Before COVID-19, the tourism industry contributed 21 percent to the Greek economy. Because the country has been closed to non-EU and EU tourism Greece has experienced massive job losses in the industry. Greece was one of the first countries in Europe to lock down its economy resulting in a relatively small number of reported cases; however, the lock down has virtually stopped the tourism industry. When it reopened its borders to tourism in June, the country experienced an uptick in COVID-19 cases, with a very small increase in business.

There is some good news for visitors planning a visit to Greece in 2021; the US Department of State finds that Athens is a “low-threat location for crime directed at or affecting official US government interests;” however, travelers should be aware of street crimes (i.e., pickpocketing, purse snatchings and cell phone thefts) which occur in tourist areas and on the Metro system (rail and bus). Visitors should be on high alert when visiting “Laiki” (farmer’s markets) as the event provides cover for criminal groups. The government also suggests caution at bars and clubs as some serve counterfeit or homemade spirits of unknow potency.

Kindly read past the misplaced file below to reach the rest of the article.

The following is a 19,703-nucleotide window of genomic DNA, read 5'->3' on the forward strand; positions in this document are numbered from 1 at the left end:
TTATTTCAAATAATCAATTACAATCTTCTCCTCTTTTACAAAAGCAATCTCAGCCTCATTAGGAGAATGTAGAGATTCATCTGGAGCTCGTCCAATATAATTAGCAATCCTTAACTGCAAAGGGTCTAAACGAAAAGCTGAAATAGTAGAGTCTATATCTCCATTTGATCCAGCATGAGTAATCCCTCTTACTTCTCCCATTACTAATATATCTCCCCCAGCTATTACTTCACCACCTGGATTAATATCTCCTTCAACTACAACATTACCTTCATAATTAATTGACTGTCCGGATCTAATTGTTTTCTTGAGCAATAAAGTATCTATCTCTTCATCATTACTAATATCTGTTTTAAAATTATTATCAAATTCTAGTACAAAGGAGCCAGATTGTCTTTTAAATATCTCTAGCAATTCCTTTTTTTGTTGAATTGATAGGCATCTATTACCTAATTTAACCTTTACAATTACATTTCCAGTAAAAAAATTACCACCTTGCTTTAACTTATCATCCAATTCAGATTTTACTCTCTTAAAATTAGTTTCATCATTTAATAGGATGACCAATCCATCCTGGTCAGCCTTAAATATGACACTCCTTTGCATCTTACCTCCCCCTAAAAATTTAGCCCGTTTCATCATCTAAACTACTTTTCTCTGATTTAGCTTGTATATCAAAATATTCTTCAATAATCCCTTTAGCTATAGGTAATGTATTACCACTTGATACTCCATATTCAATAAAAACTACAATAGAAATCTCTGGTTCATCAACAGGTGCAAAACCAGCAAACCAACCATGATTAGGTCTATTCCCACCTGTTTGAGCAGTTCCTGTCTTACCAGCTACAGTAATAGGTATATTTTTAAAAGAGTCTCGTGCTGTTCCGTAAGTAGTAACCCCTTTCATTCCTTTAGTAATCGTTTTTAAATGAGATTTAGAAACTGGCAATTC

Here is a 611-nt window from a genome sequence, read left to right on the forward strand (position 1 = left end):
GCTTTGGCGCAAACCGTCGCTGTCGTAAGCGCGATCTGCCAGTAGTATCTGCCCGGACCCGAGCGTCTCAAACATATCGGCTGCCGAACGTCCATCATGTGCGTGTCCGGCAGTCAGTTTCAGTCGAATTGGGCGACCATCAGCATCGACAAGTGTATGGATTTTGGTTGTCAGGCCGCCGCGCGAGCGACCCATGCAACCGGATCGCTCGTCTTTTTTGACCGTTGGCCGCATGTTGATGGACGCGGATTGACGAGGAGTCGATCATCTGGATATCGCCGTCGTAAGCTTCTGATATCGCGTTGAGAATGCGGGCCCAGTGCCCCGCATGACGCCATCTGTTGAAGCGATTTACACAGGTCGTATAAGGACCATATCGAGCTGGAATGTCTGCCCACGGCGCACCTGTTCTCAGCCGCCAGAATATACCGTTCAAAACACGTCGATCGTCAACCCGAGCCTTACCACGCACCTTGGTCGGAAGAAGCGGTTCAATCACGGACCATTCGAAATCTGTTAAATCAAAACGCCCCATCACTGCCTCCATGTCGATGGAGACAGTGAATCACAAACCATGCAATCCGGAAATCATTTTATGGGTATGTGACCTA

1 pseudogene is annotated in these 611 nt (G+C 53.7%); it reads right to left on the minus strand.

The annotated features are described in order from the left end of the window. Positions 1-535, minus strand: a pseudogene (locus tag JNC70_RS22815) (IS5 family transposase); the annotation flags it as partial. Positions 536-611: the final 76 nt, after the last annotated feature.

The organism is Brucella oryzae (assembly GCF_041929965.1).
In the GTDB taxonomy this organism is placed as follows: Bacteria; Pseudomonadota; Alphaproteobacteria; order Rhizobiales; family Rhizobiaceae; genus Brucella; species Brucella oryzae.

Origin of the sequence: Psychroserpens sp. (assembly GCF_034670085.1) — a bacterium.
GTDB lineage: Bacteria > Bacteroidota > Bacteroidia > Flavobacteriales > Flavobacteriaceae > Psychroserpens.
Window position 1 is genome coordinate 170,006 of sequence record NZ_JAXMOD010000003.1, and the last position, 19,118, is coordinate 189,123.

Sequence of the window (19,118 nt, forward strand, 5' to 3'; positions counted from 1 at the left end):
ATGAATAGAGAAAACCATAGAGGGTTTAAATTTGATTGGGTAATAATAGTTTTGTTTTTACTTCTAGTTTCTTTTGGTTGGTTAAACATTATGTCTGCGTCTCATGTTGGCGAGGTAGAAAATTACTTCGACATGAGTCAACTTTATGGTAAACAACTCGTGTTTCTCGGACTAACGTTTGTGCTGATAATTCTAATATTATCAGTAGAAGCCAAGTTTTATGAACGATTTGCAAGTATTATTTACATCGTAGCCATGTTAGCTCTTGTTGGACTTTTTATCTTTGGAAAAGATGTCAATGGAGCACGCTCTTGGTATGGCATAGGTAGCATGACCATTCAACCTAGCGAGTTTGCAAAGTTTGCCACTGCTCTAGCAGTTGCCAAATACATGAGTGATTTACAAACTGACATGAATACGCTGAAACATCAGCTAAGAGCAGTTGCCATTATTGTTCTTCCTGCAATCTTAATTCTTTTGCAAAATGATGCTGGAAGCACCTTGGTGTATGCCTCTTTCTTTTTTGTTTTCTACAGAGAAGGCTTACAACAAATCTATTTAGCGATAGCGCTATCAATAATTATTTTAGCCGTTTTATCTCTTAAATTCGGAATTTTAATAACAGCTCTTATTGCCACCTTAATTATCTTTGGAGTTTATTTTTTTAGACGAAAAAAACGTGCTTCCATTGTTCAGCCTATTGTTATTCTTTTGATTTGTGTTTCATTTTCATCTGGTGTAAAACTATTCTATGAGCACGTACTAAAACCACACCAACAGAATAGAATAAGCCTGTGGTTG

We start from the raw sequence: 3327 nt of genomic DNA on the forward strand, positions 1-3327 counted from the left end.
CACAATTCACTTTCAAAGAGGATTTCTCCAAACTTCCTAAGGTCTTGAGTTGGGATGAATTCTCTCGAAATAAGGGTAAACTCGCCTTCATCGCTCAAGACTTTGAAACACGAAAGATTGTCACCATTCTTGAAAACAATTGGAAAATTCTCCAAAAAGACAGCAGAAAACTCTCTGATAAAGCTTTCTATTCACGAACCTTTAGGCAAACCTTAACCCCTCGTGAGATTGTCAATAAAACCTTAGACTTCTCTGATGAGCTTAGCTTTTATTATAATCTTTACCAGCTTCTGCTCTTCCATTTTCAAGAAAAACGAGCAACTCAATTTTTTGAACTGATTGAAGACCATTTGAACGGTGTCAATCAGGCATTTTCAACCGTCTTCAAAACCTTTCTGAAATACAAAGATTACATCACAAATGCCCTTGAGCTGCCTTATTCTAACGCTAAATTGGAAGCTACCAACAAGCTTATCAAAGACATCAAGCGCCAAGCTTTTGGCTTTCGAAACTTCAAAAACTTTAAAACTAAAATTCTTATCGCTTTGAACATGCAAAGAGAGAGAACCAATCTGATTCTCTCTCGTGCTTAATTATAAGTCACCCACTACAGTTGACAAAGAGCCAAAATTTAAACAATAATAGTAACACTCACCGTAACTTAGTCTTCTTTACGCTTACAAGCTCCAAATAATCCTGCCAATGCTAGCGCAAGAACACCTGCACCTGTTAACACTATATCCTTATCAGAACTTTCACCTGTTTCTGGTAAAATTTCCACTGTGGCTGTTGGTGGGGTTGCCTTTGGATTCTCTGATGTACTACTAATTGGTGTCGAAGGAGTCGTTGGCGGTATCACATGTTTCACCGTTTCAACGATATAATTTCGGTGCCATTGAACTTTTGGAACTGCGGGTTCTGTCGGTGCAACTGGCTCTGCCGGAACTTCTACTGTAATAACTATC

A real threat to visitors in Greece? Traffic fatalities! Greece has one of the highest rates of per-capita traffic deaths in the entire European Union. Serious accidents involve both motorcycles and scooters and the failure to use safety belts and motorcycle helmets – all increase the severity of traffic-related injuries. Most accidents occur in the evening during the summer and holiday season.

Traffic offenses in and around Athens and other large cities include: excessive speed, distracted drivers, non-compliance with right-of-way, indifference to traffic laws, obscured traffic signs, and heavy traffic. Outside urban areas, narrow mountain roads and cold weather can exacerbate treacherous driving conditions and closures. As an alternative to driving, the US State Department recommends using public transportation.

Destinations to Reconsider

Does Crime Take a Holiday?

Alfred Wierusz-Kowalski, The Polish Wedding Ride, 1915